We greatly appreciate the Chairwoman’s stated understanding and appreciation of the importance of the concerns ICANN had conveyed regarding the .SUCKS gTLD rollout, as well as the broader set of consumer protection issues relating to the new gTLD program that the FTC has restated in the Chairwoman’s letter.

The FTC’s comments on consumer protection issues throughout the new gTLD program have been an important part of the dialogue of the ICANN community relating to these topics.

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ICANN fingers perps in new gTLD breach

Kevin Murphy, May 28, 2015, Domain Services

A small number of new gTLD registries and/or applicants deliberately exploited ICANN’s new gTLD portal to obtain information on competitors.

That’s my take on ICANN’s latest update about the exploitation of an error in its portal that laid confidential financial and technical data bare for two years.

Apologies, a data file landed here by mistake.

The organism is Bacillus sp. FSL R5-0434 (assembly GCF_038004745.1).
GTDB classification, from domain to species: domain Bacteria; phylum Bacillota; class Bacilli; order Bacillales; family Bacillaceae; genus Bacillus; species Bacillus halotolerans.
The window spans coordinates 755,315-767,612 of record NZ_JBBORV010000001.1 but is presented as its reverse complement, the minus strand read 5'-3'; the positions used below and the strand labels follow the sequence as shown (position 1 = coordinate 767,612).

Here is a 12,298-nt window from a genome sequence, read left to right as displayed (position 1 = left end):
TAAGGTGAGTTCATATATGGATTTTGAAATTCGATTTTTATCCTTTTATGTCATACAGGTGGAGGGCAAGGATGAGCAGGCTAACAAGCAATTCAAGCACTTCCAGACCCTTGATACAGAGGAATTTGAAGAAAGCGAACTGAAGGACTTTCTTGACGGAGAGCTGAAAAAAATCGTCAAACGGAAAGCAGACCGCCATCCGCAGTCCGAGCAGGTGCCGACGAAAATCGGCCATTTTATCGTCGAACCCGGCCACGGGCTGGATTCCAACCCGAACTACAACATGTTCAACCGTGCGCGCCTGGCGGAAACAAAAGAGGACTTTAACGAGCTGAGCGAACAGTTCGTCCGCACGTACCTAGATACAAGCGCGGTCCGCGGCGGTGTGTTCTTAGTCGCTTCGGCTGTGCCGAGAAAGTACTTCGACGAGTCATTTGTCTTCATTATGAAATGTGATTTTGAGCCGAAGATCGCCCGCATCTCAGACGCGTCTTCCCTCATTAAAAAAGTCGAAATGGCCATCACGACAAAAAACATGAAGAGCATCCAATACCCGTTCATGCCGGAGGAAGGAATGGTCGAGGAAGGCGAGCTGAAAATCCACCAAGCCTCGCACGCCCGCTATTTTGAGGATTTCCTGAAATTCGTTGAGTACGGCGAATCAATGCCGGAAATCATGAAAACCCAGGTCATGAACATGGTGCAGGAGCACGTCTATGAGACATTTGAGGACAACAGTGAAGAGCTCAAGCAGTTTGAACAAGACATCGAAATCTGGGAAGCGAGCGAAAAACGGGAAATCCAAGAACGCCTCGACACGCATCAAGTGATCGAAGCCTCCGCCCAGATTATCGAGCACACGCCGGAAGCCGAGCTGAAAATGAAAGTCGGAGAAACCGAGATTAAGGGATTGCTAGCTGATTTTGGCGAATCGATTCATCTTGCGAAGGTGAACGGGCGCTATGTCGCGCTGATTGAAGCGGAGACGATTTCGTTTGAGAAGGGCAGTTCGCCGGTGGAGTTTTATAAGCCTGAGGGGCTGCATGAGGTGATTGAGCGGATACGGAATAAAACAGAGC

ICANN said last night:

Based on the information that ICANN has collected to date our investigation leads us to believe that over 60 searches, resulting in the unauthorized access of more than 200 records, were conducted using a limited set of user credentials.

The remaining user credentials, representing the majority of users who viewed data, were either used to:

Access information pertaining to another user through mere inadvertence and the users do not appear to have acted intentionally to obtain such information. Access information pertaining to another user through mere inadvertence and the users do not appear to have acted intentionally to obtain such information. These users have all confirmed that they either did not use or were not aware of having access to the information. Also, they have all confirmed that they will not use any such information for any purpose or convey it to any third party; or

Access information of an organization with which they were affiliated. At the time of the access, they may not have been designated by that organization as an authorized user to access the information.

We can infer from this that the 60 searches, exposing 200 records, were carried out deliberately.